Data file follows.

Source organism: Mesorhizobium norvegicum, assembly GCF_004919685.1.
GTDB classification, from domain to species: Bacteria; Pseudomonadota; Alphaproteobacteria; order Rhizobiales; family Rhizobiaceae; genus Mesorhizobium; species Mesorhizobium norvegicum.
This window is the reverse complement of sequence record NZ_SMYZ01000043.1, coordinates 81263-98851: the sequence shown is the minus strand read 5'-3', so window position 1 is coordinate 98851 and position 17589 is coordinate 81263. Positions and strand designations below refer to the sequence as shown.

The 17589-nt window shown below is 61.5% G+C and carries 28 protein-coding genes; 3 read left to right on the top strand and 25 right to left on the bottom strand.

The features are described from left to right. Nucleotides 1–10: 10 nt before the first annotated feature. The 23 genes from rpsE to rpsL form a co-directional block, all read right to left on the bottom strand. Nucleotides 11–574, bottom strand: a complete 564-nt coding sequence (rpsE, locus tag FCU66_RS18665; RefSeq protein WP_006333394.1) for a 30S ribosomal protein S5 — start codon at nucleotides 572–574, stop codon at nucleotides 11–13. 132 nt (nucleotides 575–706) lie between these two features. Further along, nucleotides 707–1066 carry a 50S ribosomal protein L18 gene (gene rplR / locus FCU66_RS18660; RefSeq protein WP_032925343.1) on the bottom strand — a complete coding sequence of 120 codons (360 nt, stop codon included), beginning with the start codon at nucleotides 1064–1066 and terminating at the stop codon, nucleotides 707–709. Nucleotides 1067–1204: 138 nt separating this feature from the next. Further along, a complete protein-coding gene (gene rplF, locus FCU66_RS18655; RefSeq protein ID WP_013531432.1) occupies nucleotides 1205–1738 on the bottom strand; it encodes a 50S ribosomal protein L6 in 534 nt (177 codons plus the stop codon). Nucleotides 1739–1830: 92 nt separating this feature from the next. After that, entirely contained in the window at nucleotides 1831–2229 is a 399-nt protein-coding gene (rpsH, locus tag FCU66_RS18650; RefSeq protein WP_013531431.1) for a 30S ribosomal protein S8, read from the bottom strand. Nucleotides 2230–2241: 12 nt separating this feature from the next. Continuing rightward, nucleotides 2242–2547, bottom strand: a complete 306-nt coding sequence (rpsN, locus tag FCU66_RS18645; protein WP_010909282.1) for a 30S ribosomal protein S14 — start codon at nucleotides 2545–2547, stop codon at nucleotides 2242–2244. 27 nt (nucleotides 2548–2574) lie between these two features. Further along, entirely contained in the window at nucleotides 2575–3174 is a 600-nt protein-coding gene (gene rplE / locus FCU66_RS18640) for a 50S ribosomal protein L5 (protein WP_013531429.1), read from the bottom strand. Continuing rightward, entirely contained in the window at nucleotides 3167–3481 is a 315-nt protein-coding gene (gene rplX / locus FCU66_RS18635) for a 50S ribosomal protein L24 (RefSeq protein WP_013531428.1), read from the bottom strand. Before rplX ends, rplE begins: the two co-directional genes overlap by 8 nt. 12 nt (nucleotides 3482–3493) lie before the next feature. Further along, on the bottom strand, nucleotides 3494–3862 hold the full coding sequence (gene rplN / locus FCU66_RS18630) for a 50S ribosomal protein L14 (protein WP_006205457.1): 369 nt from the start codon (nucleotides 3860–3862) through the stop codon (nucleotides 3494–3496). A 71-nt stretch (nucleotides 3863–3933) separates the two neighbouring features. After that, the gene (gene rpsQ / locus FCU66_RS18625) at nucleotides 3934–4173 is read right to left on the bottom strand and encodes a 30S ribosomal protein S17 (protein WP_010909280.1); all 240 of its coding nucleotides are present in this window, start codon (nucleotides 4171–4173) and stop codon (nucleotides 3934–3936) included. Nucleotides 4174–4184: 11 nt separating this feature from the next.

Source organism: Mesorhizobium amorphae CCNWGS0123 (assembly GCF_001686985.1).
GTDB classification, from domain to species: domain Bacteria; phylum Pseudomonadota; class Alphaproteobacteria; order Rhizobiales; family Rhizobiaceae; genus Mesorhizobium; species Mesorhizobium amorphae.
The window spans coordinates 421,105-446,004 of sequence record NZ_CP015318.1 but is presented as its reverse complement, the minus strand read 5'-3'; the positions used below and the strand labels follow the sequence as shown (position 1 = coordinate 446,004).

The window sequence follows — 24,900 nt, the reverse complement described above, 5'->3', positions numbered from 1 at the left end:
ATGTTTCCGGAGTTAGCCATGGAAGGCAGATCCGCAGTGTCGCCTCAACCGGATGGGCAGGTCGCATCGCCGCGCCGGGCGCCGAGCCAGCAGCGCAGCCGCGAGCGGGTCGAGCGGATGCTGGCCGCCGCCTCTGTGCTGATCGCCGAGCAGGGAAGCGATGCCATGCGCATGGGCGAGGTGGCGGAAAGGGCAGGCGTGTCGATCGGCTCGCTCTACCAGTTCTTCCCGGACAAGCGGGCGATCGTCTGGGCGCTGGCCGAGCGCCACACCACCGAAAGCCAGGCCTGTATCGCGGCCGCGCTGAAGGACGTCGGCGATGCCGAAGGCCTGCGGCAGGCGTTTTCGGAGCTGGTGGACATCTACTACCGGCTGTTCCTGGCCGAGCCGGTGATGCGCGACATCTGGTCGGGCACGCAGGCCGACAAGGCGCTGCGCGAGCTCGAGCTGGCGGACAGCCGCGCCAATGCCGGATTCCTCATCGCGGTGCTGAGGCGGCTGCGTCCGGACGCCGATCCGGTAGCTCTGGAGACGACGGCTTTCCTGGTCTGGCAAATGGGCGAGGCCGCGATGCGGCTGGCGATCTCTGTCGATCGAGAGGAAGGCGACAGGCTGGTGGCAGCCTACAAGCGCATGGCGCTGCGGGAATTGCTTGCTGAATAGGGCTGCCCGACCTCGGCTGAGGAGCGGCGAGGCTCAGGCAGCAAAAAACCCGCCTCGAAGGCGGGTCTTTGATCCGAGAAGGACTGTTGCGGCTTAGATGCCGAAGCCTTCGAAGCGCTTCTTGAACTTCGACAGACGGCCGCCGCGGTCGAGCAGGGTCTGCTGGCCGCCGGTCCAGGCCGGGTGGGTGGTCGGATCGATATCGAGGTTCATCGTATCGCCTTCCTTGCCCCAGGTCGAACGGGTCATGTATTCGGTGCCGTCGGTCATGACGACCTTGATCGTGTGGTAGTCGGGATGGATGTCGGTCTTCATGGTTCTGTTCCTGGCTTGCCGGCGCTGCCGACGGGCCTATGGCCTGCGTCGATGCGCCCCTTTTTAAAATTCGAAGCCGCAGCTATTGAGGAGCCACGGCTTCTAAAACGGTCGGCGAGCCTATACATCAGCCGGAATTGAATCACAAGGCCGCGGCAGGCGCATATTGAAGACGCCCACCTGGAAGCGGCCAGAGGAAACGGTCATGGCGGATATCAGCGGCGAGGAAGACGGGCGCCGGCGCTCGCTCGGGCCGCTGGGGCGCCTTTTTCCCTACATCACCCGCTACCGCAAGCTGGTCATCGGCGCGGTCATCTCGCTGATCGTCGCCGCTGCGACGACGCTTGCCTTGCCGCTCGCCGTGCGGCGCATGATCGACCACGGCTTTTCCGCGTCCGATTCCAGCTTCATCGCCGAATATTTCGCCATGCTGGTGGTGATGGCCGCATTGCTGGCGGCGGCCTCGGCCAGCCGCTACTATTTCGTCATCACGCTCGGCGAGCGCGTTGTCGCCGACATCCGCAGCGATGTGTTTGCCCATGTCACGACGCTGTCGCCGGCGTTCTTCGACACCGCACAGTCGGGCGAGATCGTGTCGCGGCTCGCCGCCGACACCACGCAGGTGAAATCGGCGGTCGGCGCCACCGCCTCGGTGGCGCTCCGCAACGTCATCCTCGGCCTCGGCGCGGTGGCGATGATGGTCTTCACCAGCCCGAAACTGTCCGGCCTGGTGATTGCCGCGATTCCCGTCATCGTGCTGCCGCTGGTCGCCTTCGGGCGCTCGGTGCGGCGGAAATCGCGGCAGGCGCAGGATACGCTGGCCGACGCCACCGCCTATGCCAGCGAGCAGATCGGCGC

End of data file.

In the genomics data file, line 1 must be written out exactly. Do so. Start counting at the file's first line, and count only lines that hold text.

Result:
Source organism: Mesorhizobium norvegicum, assembly GCF_004919685.1.